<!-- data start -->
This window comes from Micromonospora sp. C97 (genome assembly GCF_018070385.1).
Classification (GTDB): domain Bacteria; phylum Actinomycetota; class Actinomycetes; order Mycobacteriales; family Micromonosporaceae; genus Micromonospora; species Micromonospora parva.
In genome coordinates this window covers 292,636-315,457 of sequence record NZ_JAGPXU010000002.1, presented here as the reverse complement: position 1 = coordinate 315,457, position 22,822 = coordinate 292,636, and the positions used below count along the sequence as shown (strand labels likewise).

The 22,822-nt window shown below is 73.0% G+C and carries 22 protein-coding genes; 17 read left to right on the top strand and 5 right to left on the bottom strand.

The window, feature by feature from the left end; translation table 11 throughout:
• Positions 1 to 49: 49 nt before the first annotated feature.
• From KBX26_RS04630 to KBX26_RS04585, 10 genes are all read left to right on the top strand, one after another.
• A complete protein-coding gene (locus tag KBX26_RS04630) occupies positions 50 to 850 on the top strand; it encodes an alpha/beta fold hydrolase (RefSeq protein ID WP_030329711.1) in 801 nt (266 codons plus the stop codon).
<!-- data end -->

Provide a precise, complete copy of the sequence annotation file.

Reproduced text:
This window comes from Micromonospora sp. C97 (genome assembly GCF_018070385.1).
Classification (GTDB): domain Bacteria; phylum Actinomycetota; class Actinomycetes; order Mycobacteriales; family Micromonosporaceae; genus Micromonospora; species Micromonospora parva.
In genome coordinates this window covers 292,636-315,457 of sequence record NZ_JAGPXU010000002.1, presented here as the reverse complement: position 1 = coordinate 315,457, position 22,822 = coordinate 292,636, and the positions used below count along the sequence as shown (strand labels likewise).

The 22,822-nt window shown below is 73.0% G+C and carries 22 protein-coding genes; 17 read left to right on the top strand and 5 right to left on the bottom strand.

The window, feature by feature from the left end; translation table 11 throughout:
• Positions 1 to 49: 49 nt before the first annotated feature.
• From KBX26_RS04630 to KBX26_RS04585, 10 genes are all read left to right on the top strand, one after another.
• A complete protein-coding gene (locus tag KBX26_RS04630) occupies positions 50 to 850 on the top strand; it encodes an alpha/beta fold hydrolase (RefSeq protein ID WP_030329711.1) in 801 nt (266 codons plus the stop codon).